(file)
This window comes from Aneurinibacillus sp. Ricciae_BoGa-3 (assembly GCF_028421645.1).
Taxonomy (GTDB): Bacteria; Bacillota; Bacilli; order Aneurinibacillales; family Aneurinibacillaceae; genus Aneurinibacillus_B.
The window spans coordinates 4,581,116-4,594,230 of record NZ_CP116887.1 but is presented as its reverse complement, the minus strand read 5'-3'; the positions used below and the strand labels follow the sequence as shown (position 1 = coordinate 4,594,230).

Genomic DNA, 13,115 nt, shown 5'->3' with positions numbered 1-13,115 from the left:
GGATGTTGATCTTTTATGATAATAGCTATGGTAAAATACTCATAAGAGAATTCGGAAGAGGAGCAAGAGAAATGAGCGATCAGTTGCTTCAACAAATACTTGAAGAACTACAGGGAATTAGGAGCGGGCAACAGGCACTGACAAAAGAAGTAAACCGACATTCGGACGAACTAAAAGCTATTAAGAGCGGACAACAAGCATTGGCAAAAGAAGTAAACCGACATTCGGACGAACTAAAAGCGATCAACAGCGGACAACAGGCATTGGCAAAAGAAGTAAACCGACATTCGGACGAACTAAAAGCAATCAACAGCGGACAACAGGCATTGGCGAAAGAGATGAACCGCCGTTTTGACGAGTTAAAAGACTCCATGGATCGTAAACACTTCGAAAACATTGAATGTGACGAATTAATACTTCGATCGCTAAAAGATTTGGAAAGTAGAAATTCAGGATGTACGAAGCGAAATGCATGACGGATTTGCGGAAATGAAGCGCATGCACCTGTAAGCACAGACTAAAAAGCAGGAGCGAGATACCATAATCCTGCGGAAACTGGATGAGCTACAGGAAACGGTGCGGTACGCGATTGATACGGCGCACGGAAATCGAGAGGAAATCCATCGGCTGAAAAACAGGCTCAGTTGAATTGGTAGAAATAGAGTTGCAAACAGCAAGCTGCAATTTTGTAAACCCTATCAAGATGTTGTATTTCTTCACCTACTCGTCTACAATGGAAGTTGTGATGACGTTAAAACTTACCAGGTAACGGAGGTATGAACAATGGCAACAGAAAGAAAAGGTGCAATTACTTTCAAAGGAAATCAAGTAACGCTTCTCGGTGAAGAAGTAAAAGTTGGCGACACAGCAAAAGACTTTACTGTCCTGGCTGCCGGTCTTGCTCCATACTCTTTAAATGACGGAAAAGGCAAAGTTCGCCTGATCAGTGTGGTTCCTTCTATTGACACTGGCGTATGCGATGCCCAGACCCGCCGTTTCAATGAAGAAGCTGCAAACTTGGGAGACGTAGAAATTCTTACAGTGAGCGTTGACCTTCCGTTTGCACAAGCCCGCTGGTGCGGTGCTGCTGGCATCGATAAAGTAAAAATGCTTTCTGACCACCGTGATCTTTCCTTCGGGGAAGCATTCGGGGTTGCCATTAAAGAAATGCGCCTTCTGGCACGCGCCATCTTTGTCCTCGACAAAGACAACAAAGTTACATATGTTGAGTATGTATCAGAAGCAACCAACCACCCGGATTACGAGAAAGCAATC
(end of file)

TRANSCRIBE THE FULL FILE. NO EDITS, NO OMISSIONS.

This window comes from Aneurinibacillus sp. Ricciae_BoGa-3 (assembly GCF_028421645.1).
Taxonomy (GTDB): Bacteria; Bacillota; Bacilli; order Aneurinibacillales; family Aneurinibacillaceae; genus Aneurinibacillus_B.
The window spans coordinates 4,581,116-4,594,230 of record NZ_CP116887.1 but is presented as its reverse complement, the minus strand read 5'-3'; the positions used below and the strand labels follow the sequence as shown (position 1 = coordinate 4,594,230).

Genomic DNA, 13,115 nt, shown 5'->3' with positions numbered 1-13,115 from the left:
GGATGTTGATCTTTTATGATAATAGCTATGGTAAAATACTCATAAGAGAATTCGGAAGAGGAGCAAGAGAAATGAGCGATCAGTTGCTTCAACAAATACTTGAAGAACTACAGGGAATTAGGAGCGGGCAACAGGCACTGACAAAAGAAGTAAACCGACATTCGGACGAACTAAAAGCTATTAAGAGCGGACAACAAGCATTGGCAAAAGAAGTAAACCGACATTCGGACGAACTAAAAGCGATCAACAGCGGACAACAGGCATTGGCAAAAGAAGTAAACCGACATTCGGACGAACTAAAAGCAATCAACAGCGGACAACAGGCATTGGCGAAAGAGATGAACCGCCGTTTTGACGAGTTAAAAGACTCCATGGATCGTAAACACTTCGAAAACATTGAATGTGACGAATTAATACTTCGATCGCTAAAAGATTTGGAAAGTAGAAATTCAGGATGTACGAAGCGAAATGCATGACGGATTTGCGGAAATGAAGCGCATGCACCTGTAAGCACAGACTAAAAAGCAGGAGCGAGATACCATAATCCTGCGGAAACTGGATGAGCTACAGGAAACGGTGCGGTACGCGATTGATACGGCGCACGGAAATCGAGAGGAAATCCATCGGCTGAAAAACAGGCTCAGTTGAATTGGTAGAAATAGAGTTGCAAACAGCAAGCTGCAATTTTGTAAACCCTATCAAGATGTTGTATTTCTTCACCTACTCGTCTACAATGGAAGTTGTGATGACGTTAAAACTTACCAGGTAACGGAGGTATGAACAATGGCAACAGAAAGAAAAGGTGCAATTACTTTCAAAGGAAATCAAGTAACGCTTCTCGGTGAAGAAGTAAAAGTTGGCGACACAGCAAAAGACTTTACTGTCCTGGCTGCCGGTCTTGCTCCATACTCTTTAAATGACGGAAAAGGCAAAGTTCGCCTGATCAGTGTGGTTCCTTCTATTGACACTGGCGTATGCGATGCCCAGACCCGCCGTTTCAATGAAGAAGCTGCAAACTTGGGAGACGTAGAAATTCTTACAGTGAGCGTTGACCTTCCGTTTGCACAAGCCCGCTGGTGCGGTGCTGCTGGCATCGATAAAGTAAAAATGCTTTCTGACCACCGTGATCTTTCCTTCGGGGAAGCATTCGGGGTTGCCATTAAAGAAATGCGCCTTCTGGCACGCGCCATCTTTGTCCTCGACAAAGACAACAAAGTTACATATGTTGAGTATGTATCAGAAGCAACCAACCACCCGGATTACGAGAAAGCAATC